And I really really liked this book. I was sort of predisposed to because it’s from the Mayo Clinic. I admit I don’t actually know a lot about the Mayo Clinic, but when it pops up on the health blogs I read, it’s always a good thing. I think of the Mayo Clinic as the place you go when doctors fail you. Like, going to the Mayo Clinic is actually a little medical fantasy of mine.

(Side note: how sad is it that I have a medical fantasy instead of fantasizing about just being well?)


This really is the perfect pregnancy book in my opinion. It’s all fact-based and it focuses on delivering medical information in a way that’s simple enough for a non-doctor to understand. There’s no kumbaya in this book. I’m an emotional person who loves romanticizing things but when it comes to my health and my body, I don’t like to wade through fluff. I want the facts. I will add my own kumbaya, don’t worry. It’s childbirth, I was drunk on kumbaya hormones the ENTIRE time. I needed to understand what was happening and what was going to happen, and I only had nine months to learn.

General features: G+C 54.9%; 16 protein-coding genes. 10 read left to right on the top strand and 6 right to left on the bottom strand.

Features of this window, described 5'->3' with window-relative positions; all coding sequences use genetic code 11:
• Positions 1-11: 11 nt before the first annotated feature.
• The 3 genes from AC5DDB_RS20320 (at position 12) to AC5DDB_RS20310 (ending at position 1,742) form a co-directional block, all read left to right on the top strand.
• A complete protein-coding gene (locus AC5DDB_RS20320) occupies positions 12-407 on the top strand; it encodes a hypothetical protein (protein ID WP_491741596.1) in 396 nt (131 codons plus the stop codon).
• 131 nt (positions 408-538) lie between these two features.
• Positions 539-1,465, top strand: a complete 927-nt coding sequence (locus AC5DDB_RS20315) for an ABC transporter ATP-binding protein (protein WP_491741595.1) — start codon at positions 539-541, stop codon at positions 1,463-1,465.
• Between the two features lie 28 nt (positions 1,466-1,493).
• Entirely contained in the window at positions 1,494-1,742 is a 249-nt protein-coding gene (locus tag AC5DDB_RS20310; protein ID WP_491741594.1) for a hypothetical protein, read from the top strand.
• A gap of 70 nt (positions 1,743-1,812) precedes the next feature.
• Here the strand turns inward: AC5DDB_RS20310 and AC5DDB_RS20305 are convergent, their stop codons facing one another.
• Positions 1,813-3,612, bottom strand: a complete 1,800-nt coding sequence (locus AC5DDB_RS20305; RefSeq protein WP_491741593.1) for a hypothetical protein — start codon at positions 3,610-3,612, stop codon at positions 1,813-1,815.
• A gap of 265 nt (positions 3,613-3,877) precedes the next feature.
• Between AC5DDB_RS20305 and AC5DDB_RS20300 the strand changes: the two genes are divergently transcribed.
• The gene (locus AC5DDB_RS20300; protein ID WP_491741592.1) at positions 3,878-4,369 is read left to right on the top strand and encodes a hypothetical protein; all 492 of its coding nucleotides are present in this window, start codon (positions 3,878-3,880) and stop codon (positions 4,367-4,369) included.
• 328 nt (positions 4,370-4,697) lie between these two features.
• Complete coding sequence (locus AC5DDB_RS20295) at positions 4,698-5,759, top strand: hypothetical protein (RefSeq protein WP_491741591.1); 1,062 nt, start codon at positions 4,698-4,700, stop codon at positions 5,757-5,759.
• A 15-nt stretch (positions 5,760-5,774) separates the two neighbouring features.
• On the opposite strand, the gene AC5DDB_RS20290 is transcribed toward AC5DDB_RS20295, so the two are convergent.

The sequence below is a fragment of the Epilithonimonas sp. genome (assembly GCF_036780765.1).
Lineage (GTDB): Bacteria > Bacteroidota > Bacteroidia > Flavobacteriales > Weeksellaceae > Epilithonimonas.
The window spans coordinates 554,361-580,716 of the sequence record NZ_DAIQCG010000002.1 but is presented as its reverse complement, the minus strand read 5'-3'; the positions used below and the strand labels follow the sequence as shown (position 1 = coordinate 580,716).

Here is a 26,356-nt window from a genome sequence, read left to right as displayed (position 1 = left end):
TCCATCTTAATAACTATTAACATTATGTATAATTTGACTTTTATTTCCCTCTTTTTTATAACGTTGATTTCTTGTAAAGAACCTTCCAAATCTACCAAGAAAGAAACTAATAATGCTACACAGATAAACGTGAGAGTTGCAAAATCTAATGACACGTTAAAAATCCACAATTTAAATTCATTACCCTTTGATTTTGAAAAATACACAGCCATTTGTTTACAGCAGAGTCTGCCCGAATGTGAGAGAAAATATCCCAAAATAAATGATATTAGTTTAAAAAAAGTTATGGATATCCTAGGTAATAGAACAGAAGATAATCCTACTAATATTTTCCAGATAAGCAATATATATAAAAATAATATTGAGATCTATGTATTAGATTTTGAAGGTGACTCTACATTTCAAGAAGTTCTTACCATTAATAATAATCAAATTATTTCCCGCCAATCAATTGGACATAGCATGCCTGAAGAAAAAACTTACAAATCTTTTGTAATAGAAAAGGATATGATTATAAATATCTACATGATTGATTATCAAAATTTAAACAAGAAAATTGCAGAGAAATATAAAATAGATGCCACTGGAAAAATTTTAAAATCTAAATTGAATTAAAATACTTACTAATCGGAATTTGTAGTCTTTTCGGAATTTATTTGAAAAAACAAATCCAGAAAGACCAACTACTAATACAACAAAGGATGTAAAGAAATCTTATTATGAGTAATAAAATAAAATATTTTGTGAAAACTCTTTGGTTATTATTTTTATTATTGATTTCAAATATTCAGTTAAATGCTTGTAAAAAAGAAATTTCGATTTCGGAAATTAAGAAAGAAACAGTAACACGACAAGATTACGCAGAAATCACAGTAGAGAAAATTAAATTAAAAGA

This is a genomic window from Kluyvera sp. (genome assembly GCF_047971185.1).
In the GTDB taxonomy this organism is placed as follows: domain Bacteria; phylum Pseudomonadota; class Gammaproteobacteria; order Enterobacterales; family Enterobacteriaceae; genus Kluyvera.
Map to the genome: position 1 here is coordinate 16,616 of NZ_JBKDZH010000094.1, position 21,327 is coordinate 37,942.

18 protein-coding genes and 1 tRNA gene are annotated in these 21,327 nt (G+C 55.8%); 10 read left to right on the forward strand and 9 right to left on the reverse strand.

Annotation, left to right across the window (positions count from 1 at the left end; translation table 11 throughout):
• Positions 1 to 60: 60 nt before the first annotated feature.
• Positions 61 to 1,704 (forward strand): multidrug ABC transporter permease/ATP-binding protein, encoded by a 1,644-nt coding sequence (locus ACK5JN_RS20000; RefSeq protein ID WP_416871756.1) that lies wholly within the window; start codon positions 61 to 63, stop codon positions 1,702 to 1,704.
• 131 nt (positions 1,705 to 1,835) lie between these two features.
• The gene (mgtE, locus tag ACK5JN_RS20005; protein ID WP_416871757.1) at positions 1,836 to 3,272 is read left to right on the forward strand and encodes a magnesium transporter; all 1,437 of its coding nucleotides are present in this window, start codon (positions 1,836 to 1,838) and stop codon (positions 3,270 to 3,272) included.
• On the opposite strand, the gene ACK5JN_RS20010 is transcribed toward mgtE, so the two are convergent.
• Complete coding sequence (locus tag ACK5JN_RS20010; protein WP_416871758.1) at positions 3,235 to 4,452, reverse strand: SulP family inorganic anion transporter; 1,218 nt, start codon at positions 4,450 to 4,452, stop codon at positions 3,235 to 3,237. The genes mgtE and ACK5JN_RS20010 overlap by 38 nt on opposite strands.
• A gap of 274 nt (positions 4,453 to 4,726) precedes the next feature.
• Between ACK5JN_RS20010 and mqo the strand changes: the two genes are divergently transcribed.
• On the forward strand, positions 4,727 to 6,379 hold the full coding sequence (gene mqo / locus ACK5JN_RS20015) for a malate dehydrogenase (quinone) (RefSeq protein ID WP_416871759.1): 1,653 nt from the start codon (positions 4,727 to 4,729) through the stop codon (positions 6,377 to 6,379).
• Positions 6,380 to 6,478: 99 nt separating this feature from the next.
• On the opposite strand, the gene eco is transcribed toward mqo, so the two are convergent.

Speaking of which, that’s another great thing about this book – it’s quick. It’s also got a great reference section that will point you exactly to whatever information you’re looking for. This book is definitely set up to be a reference book – you can read month by month chapters on the developing pregnancy, and you can look up any symptoms, illnesses, medicines, diet questions, basically anything that pops into your head very easily. Of course I read it cover to cover because that’s what you do with books in my opinion. If I need a quick reference, I’ll reach for google faster than I’ll reach for a book. Still, it wasn’t bad as a cover-to-cover read either, and I appreciate that versatility.